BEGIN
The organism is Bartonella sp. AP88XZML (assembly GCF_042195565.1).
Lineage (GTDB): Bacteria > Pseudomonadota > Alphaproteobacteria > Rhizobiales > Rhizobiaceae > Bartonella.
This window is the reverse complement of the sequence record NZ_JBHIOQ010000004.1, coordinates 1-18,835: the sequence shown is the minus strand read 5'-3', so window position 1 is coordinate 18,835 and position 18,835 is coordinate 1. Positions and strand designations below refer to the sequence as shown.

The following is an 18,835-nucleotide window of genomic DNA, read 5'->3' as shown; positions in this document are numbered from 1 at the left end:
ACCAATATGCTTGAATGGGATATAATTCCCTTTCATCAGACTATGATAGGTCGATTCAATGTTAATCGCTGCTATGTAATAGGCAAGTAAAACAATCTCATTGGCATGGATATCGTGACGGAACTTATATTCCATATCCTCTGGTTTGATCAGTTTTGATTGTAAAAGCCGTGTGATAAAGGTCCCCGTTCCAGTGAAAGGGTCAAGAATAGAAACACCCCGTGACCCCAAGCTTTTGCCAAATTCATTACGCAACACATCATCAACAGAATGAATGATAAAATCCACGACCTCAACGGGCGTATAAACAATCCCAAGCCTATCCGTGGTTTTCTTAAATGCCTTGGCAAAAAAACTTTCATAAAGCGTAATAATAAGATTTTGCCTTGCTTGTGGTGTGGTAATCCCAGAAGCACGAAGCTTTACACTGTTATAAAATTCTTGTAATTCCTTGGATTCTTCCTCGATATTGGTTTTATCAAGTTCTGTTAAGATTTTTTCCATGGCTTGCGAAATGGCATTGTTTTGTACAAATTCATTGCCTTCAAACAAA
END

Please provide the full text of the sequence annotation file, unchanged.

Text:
The organism is Bartonella sp. AP88XZML (assembly GCF_042195565.1).
Lineage (GTDB): Bacteria > Pseudomonadota > Alphaproteobacteria > Rhizobiales > Rhizobiaceae > Bartonella.
This window is the reverse complement of the sequence record NZ_JBHIOQ010000004.1, coordinates 1-18,835: the sequence shown is the minus strand read 5'-3', so window position 1 is coordinate 18,835 and position 18,835 is coordinate 1. Positions and strand designations below refer to the sequence as shown.

The following is an 18,835-nucleotide window of genomic DNA, read 5'->3' as shown; positions in this document are numbered from 1 at the left end:
ACCAATATGCTTGAATGGGATATAATTCCCTTTCATCAGACTATGATAGGTCGATTCAATGTTAATCGCTGCTATGTAATAGGCAAGTAAAACAATCTCATTGGCATGGATATCGTGACGGAACTTATATTCCATATCCTCTGGTTTGATCAGTTTTGATTGTAAAAGCCGTGTGATAAAGGTCCCCGTTCCAGTGAAAGGGTCAAGAATAGAAACACCCCGTGACCCCAAGCTTTTGCCAAATTCATTACGCAACACATCATCAACAGAATGAATGATAAAATCCACGACCTCAACGGGCGTATAAACAATCCCAAGCCTATCCGTGGTTTTCTTAAATGCCTTGGCAAAAAAACTTTCATAAAGCGTAATAATAAGATTTTGCCTTGCTTGTGGTGTGGTAATCCCAGAAGCACGAAGCTTTACACTGTTATAAAATTCTTGTAATTCCTTGGATTCTTCCTCGATATTGGTTTTATCAAGTTCTGTTAAGATTTTTTCCATGGCTTGCGAAATGGCATTGTTTTGTACAAATTCATTGCCTTCAAACAAA